The giant hexagon-shaped storm raging atop Saturn’s North Pole is made out of frozen hydrocarbon ice suspended in seven hazy layers stacked on top of one another, according to a study published in Nature Communications on Friday.
The swirling six-sided wonder, which El Reg once dubbed the hexacane, has perplexed scientists since its discovery in the 1980s by NASA’s Voyager 1 and 2 spacecraft. The strange vortex has sides measuring about 14,500 kilometres long – more than the diameter of Earth – and remains intact despite winds that reach 400 kilometres per hour rippling through the ringed giant.
Now, a group of astronomers have analysed images taken from NASA’s Cassini probe to reveal the hexacane’s tower-like structure in more detail.
“The Cassini images have enabled us to discover that, just as if a sandwich had been formed, the hexagon has a multi-layered system of at least seven mists that extend from the summit of its clouds to an altitude of more than 300 km above them,” said Agustín Sánchez-Lavega, a physics professor at the University of Basque Country, Spain, who led the study. “Other cold worlds, such as Saturn’s satellite Titan or the dwarf planet Pluto, also have layers of hazes, but not in such numbers nor as regularly spaced out”.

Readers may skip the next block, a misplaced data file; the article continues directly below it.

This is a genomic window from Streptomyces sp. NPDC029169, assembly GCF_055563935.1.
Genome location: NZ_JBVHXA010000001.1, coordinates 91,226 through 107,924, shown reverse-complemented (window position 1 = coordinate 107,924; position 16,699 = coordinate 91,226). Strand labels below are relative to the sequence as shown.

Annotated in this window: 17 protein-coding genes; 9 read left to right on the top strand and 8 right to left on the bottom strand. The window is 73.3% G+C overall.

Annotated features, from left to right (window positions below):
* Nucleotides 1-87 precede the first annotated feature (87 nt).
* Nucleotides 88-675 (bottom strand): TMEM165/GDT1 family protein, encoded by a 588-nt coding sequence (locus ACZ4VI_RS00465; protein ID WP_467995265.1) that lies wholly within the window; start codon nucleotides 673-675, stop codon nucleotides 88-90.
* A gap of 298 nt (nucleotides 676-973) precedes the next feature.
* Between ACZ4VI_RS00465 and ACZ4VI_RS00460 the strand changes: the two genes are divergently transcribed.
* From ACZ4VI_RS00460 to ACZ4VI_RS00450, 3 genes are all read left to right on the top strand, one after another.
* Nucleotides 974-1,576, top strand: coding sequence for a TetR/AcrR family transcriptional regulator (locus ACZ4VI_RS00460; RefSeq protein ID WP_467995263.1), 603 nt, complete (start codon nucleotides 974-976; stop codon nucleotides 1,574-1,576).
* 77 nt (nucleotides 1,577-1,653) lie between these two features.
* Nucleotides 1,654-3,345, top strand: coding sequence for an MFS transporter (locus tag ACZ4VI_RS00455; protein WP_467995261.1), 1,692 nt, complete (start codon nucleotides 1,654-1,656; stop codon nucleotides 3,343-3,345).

A picture of the different layers in Saturn’s hexagonal storm
Click to enlarge … Image Credit: GCP/UPV/EHU/NASA/ESA
Each layer is estimated to be seven to 18 kilometres thick, and is made up of tiny micrometre-sized frozen hydrocarbon crystals, including propyne, propane, and diacetylene, and possibly acetylene and benzene at the top. Each particle is estimated to have a diameter of 0.07 to 1.4 micrometres. The layers appear hazy as the concentration of particles suspended in each one varies.